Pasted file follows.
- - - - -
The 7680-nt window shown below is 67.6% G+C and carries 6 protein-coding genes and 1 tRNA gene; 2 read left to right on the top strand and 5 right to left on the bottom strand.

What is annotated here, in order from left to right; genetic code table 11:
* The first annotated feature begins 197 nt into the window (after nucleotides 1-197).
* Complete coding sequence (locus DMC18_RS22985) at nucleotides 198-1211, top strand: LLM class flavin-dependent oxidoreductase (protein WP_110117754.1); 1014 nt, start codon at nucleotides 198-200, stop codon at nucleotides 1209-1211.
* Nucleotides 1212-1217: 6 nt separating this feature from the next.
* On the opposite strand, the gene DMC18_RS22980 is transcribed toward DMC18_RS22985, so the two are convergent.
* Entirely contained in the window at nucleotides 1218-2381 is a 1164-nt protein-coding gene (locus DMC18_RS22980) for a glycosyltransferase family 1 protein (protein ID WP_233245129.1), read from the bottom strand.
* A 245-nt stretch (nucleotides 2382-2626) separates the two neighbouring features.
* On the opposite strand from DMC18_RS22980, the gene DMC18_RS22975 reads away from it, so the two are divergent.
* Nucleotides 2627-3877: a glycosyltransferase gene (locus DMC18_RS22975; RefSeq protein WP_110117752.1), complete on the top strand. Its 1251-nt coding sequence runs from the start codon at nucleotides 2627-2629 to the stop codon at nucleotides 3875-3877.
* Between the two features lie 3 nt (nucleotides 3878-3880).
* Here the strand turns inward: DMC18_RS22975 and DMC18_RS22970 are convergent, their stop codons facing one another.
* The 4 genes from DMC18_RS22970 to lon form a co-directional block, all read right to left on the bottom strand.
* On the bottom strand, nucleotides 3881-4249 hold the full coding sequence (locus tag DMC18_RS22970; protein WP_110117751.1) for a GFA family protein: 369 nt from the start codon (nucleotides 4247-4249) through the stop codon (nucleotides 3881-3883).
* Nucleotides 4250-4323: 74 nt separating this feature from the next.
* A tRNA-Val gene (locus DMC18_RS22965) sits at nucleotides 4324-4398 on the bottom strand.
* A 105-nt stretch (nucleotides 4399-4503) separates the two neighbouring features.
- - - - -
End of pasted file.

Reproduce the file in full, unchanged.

The 7680-nt window shown below is 67.6% G+C and carries 6 protein-coding genes and 1 tRNA gene; 2 read left to right on the top strand and 5 right to left on the bottom strand.

What is annotated here, in order from left to right; genetic code table 11:
* The first annotated feature begins 197 nt into the window (after nucleotides 1-197).
* Complete coding sequence (locus DMC18_RS22985) at nucleotides 198-1211, top strand: LLM class flavin-dependent oxidoreductase (protein WP_110117754.1); 1014 nt, start codon at nucleotides 198-200, stop codon at nucleotides 1209-1211.
* Nucleotides 1212-1217: 6 nt separating this feature from the next.
* On the opposite strand, the gene DMC18_RS22980 is transcribed toward DMC18_RS22985, so the two are convergent.
* Entirely contained in the window at nucleotides 1218-2381 is a 1164-nt protein-coding gene (locus DMC18_RS22980) for a glycosyltransferase family 1 protein (protein ID WP_233245129.1), read from the bottom strand.
* A 245-nt stretch (nucleotides 2382-2626) separates the two neighbouring features.
* On the opposite strand from DMC18_RS22980, the gene DMC18_RS22975 reads away from it, so the two are divergent.
* Nucleotides 2627-3877: a glycosyltransferase gene (locus DMC18_RS22975; RefSeq protein WP_110117752.1), complete on the top strand. Its 1251-nt coding sequence runs from the start codon at nucleotides 2627-2629 to the stop codon at nucleotides 3875-3877.
* Between the two features lie 3 nt (nucleotides 3878-3880).
* Here the strand turns inward: DMC18_RS22975 and DMC18_RS22970 are convergent, their stop codons facing one another.
* The 4 genes from DMC18_RS22970 to lon form a co-directional block, all read right to left on the bottom strand.
* On the bottom strand, nucleotides 3881-4249 hold the full coding sequence (locus tag DMC18_RS22970; protein WP_110117751.1) for a GFA family protein: 369 nt from the start codon (nucleotides 4247-4249) through the stop codon (nucleotides 3881-3883).
* Nucleotides 4250-4323: 74 nt separating this feature from the next.
* A tRNA-Val gene (locus DMC18_RS22965) sits at nucleotides 4324-4398 on the bottom strand.
* A 105-nt stretch (nucleotides 4399-4503) separates the two neighbouring features.